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CTQ bloggers write about transforming teaching. Share their posts and chime in!

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Bold teacher leadership for equity and excellence in public education: Lessons for administrators

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Recently, there has been a lot of education policy talk about teacher leadership. More action has also been taking place—both in the form of fellowships with nonprofits and via more traditional career ladders in districts in cities like Washington, D.C., Denver, and Charlotte. However, in many cases, the concept of teacher leadership continues to be narrowly defined, and often by anyone but teachers themselves.

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Five Ways Teacher-Powered Schools Use Data

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Teacher-Powered Schools Roundtable: TPSI Ambassador Rebekah Kang shares ways that they use data at her teacher-powered school.

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Teacher-powered schools open the doors to adaptive solutions

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Teacher-Powered Schools Round Table: TPSI Ambassador Jeff Austin shares ways in which teacher-powered schools are adaptive.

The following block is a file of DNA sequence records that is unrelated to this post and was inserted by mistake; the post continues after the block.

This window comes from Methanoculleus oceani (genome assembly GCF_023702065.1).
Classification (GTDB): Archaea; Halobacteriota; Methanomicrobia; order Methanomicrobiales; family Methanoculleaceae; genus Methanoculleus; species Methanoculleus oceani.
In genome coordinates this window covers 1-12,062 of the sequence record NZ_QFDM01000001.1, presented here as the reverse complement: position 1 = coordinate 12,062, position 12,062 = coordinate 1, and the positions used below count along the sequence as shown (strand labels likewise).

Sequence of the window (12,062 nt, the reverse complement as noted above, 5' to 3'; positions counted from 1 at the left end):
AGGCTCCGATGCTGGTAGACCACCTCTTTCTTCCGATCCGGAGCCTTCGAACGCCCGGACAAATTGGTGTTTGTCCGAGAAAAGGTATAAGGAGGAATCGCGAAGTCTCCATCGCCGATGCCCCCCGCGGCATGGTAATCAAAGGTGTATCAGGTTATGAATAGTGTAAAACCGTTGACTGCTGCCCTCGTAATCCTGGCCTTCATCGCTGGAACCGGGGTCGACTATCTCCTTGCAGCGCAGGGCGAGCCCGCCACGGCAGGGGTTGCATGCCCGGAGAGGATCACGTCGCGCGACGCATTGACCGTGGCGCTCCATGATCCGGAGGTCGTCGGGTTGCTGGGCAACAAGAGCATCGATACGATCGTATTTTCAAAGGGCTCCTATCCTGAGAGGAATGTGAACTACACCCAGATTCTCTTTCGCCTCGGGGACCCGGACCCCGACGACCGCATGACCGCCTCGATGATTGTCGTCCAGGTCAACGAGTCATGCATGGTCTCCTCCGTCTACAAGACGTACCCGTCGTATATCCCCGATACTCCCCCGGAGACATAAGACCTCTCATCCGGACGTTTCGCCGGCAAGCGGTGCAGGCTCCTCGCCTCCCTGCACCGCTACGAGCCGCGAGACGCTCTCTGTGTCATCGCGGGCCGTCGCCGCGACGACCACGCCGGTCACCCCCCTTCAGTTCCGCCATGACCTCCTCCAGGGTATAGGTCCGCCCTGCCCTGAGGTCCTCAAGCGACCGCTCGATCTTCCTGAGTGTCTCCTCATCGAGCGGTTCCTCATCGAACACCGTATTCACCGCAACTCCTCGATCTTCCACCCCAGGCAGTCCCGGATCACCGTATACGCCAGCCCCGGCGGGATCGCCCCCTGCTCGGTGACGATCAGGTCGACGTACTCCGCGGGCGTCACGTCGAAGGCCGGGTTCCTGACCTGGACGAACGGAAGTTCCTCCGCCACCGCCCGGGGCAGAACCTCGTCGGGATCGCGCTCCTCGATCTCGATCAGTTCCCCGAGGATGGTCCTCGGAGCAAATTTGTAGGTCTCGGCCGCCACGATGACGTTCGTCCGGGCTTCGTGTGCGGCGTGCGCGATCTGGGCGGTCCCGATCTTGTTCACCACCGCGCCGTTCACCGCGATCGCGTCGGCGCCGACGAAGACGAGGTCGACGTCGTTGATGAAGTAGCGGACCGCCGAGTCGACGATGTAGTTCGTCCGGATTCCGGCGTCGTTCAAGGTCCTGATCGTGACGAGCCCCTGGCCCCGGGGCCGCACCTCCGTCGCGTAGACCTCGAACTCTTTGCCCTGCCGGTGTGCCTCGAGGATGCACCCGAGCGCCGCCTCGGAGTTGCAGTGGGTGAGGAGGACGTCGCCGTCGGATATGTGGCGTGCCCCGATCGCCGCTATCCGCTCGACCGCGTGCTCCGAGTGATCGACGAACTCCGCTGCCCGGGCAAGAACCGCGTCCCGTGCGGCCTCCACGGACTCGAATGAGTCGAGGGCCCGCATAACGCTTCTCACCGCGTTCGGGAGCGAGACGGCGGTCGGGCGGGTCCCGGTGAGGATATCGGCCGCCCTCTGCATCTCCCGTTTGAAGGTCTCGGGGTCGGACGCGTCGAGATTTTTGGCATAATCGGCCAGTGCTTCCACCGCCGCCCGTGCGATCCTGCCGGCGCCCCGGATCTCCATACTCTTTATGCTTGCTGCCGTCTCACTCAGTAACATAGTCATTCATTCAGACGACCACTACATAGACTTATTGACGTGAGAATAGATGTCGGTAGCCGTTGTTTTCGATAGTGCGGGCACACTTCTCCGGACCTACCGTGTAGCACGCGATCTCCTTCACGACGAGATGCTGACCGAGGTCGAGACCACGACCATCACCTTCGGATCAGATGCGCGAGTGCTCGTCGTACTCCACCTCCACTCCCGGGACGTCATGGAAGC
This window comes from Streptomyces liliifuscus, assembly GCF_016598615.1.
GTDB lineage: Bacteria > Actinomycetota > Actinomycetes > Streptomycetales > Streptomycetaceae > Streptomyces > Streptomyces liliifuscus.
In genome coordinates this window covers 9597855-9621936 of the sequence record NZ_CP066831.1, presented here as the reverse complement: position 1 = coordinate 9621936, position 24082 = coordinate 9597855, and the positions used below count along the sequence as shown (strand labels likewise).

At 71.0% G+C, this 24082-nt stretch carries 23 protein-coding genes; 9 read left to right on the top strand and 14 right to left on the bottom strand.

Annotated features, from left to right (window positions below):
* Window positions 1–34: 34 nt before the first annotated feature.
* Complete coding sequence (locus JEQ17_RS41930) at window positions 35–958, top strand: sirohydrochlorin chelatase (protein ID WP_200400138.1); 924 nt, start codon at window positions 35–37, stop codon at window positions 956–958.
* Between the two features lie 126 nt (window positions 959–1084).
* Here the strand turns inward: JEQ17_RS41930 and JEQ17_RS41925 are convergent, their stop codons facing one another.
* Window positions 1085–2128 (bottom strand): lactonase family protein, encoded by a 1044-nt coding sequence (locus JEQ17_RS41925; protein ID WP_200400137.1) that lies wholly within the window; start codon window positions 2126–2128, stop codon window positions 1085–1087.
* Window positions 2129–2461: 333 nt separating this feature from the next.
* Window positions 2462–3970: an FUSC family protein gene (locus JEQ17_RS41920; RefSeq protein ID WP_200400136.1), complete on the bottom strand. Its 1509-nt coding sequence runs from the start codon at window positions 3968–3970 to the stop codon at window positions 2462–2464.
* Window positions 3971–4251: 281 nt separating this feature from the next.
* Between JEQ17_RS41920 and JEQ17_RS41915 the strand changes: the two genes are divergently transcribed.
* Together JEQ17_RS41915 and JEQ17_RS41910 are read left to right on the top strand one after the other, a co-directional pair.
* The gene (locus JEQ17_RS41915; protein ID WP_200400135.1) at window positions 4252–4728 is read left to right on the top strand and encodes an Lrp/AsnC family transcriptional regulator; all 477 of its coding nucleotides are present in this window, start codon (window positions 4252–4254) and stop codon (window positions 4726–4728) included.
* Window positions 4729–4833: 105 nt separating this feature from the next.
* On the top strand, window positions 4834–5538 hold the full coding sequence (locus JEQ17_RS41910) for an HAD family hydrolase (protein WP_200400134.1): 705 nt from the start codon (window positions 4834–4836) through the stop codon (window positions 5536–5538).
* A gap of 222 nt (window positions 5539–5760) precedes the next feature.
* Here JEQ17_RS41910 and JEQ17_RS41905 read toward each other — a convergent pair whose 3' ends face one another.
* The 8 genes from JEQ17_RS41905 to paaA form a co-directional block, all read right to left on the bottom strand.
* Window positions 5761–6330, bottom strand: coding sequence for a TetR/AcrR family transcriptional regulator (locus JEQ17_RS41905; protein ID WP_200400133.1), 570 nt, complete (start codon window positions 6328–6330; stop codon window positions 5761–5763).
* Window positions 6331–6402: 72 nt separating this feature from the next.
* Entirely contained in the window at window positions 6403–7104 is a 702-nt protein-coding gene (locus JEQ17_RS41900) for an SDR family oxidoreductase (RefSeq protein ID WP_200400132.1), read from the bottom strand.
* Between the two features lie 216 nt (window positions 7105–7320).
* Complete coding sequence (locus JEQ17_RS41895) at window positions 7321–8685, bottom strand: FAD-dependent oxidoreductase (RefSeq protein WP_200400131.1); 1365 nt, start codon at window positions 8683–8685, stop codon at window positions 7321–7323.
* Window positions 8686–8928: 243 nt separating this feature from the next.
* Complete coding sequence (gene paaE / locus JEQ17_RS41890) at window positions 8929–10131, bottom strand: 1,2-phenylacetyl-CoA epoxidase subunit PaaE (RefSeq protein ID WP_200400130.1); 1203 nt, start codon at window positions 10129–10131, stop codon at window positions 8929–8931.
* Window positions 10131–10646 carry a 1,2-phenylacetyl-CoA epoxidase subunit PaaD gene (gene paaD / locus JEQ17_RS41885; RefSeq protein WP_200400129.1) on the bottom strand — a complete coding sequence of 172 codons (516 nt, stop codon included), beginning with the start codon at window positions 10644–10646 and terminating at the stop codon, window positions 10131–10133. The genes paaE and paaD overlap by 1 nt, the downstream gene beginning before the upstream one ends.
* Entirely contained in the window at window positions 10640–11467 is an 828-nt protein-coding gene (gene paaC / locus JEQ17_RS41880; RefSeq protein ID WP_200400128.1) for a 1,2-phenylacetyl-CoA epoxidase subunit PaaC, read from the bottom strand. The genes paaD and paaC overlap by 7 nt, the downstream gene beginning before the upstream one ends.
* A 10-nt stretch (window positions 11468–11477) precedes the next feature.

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How principals can support teacher leaders: Lessons from Glenn O. Swing Elementary School

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Ali Wright used to believe that the best thing for principals to do to support teacher leaders was to get out of their way. Now she thinks differently. In this guest post, Ali takes us behind the scenes at a school where shared leadership is achieving impressive results. 

Latest Blog Posts

John Holland

August 20, 2016

White Privilege is Easy

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Over the next month, teachers will be taking part in a social justice roundtable discussion in the CTQ Collaboratory and on Twitter with #CTQCollab.

One idea that I have found to be true in American society is this:

Power Protects Power

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Nick Tutolo

August 9, 2016

Tracking: A Continuation of School Segregation

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Almost 4 years ago, I started at a new school as a 7th grade math teacher. On the first day of school, I taught two separate sections of math class—advanced math and math (or as my students called it “math for slow people”). My home base was a hallmark of diversity—a reflection of the city in every way. Every demographic was represented.  When I walked into the advanced math class, I could have been teaching in a different school entirely. Looking back at me was a sea of white faces. My mind began to wonder: In a school that is so diverse, how did we end up at this point? If as an outsider I was able to identify the problem on day 1, how had no one else recognized this as a problem?

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